Feckless Philosophy

The second wave of Americans brought a new religion based upon homocentric ideas of dominion and private property ownership. The perspective of these immigrants was feckless compared to the reverential attitude of their predecessors. The new arrivals brought domesticated animals and food plants to lessen their dependence upon nature. Both their religious and natural philosophies taught them they had the right to use, alter, or destroy anything in nature that impeded progress. Likewise, anything that satisfied their amusements was fair game (Kline 1997). The entire belief and value structure of the new settlers was decidedly antinature.


The colonists saturated their views of nature with intense moral connotations that assigned natural objects to the absolute ethical categories of good or bad (Kleese 2002). Wilderness was considered bad for several reasons. It was feared because it was populated by strange, wild predators that preyed upon domestic livestock and, occasionally, humans. Wilderness was inconvenient because it obstructed travel and the expansion of agriculture; forests quickly reinvaded clearings unless vigorously and regularly removed. Wild places were considered untidy because they were not well kept like the manicured landscapes of Europe. So the colonists attacked wilderness with both vengeance and evangelism (Davis 1996; Kleese 2002; D. Foster et al. 2004). Their perspective toward nature was born not only from greed, arrogance, and ignorance but also from the considerable grief and agony the wilderness caused them (Taylor 1995). Conquering the wilderness, including the cougar, was as much about security as it was about dominance.

First to fall were the old-growth forests of the East. Prior to sixteenth-century colonization, old-growth forests occupied as much as 950 million acres of land (Davis 1996). Under the onslaught of saw, axe, and plow, deforestation occurred so rapidly that, by 1800, residents of New York fretted about a fuel wood shortage in the Hudson River valley (Taylor 1995). By the mid-1800s, from 50 to 75 percent of the eastern landscape consisted of open agricultural land, exceeding 90 percent in some locales (Foster et al. 2004).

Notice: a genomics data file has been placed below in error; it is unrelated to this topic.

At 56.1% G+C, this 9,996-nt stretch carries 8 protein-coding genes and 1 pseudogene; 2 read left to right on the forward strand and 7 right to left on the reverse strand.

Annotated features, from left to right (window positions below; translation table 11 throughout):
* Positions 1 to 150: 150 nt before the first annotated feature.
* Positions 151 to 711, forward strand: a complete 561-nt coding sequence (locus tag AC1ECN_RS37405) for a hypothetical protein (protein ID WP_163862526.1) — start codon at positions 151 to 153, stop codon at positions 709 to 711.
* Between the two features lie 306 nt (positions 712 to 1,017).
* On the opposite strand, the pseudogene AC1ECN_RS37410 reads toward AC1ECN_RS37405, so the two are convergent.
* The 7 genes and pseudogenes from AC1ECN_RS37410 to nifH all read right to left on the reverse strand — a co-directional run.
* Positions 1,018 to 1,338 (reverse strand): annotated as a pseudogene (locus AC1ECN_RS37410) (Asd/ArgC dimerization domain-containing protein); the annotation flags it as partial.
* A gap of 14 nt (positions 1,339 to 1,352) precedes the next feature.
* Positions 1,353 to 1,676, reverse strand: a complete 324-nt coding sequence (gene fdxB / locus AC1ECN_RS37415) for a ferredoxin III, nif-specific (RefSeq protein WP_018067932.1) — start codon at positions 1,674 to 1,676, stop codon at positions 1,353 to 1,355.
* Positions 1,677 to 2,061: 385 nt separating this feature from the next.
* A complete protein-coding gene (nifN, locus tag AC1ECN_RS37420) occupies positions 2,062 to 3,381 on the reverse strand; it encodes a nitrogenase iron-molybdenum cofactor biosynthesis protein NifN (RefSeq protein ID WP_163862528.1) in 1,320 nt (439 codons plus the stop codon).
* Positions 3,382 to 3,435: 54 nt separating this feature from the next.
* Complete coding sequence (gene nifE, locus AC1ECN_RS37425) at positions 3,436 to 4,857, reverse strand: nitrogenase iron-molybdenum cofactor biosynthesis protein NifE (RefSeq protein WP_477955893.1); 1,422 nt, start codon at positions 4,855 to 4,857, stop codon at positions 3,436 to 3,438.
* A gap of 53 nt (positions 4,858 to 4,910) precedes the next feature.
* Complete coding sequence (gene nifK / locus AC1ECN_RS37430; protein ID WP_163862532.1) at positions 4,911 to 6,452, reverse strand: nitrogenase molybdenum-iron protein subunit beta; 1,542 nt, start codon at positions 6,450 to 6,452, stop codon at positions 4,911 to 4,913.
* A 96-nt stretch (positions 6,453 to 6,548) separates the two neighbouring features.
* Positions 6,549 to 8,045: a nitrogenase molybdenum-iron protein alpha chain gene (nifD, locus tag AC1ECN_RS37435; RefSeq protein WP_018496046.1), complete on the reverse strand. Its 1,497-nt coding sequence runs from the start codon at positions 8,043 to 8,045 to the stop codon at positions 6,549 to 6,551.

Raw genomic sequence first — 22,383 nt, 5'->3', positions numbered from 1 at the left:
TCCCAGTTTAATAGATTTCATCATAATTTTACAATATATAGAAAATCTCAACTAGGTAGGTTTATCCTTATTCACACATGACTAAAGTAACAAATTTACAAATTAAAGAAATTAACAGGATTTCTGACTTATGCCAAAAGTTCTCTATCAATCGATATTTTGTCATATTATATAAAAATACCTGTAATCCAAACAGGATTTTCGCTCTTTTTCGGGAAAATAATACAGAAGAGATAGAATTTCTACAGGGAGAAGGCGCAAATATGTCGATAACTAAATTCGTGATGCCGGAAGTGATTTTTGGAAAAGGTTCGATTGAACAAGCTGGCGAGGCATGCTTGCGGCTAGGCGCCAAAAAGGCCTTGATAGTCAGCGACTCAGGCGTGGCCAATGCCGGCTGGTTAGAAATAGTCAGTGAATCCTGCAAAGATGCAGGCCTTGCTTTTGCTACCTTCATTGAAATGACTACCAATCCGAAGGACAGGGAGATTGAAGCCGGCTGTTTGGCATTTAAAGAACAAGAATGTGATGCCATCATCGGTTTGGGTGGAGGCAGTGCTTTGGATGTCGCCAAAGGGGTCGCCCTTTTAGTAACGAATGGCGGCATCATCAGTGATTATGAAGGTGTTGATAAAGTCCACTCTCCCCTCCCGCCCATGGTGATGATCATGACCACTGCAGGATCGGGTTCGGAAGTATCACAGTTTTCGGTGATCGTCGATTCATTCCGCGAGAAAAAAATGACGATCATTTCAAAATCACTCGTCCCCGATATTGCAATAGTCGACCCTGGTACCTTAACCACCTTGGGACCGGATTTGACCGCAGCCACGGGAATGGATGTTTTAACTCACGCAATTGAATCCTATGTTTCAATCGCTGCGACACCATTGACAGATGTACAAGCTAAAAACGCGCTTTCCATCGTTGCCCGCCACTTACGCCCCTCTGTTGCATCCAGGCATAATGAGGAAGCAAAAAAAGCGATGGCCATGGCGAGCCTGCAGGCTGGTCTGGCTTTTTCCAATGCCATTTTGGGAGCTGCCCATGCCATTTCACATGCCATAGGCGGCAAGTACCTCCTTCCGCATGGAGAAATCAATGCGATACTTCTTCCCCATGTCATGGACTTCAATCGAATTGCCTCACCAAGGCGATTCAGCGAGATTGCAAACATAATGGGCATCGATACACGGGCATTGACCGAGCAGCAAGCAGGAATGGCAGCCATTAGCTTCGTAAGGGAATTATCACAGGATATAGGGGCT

As forests gave way to farm lots, wildlife dwindled in response partly to vanishing habitat and partly to direct slaughter from shooting, trapping, and poisoning. Of the forest animals, predators, including cougars, were singularly despised (Kleese 2002). Faced with rampant habitat loss and unrestricted hunting, white-tailed deer numbers plummeted. So rapidly did deer populations decline that hunting seasons were closed as early as 1639. Nonetheless, over most of the eastern range of the white-tailed deer, market hunting continued relentlessly and between 1755 and 1773 accounted for the exportation of 600,000 deer hides from Savannah, Georgia, alone (Demarais et al. 2002).

As populations of deer and other prey species began to decline, cougar populations also began to wane. Human persecution, however, was the final nail in the eastern cougar's coffin. Throughout the eastern United States, every settler owned a gun and every predator was a target. Opportunistic killing alone probably would not have doomed the cougar. But when bounties were established, a cadre of professional killers emerged who specialized in predator hunting. Some made their entire living from bounties collected by killing predators. The bounty hunters used diverse methods to kill their quarry. Pit traps, steel traps, guns, and poisons all were employed with varying success (Young and Goldman 1946a).

Encircling drives were adapted from the Amerindians and were employed frequently by communities throughout the East to rid areas of vermin. Approximately two hundred individuals would form a large circle up to thirty miles in diameter and gradually close it inward, using guns, bells, dogs, fires, and other disturbances to drive animals inward. On one particular drive, 41 cougars, 109 wolves, 112 foxes, 114 "mountain cats" (lynx and bobcats), 17 black bears, 12 wolverines, 3 fishers, an otter, and a grizzly bear were dispatched (Danz 1999). By the mid- to late 1800s, the combination of habitat loss, prey depletion, and dogged human persecution had taken its toll. Cougars were exterminated from areas east of the Mississippi River except for small, isolated remnant populations in Florida and, perhaps, Louisiana (Cardoza and Langlois 2002).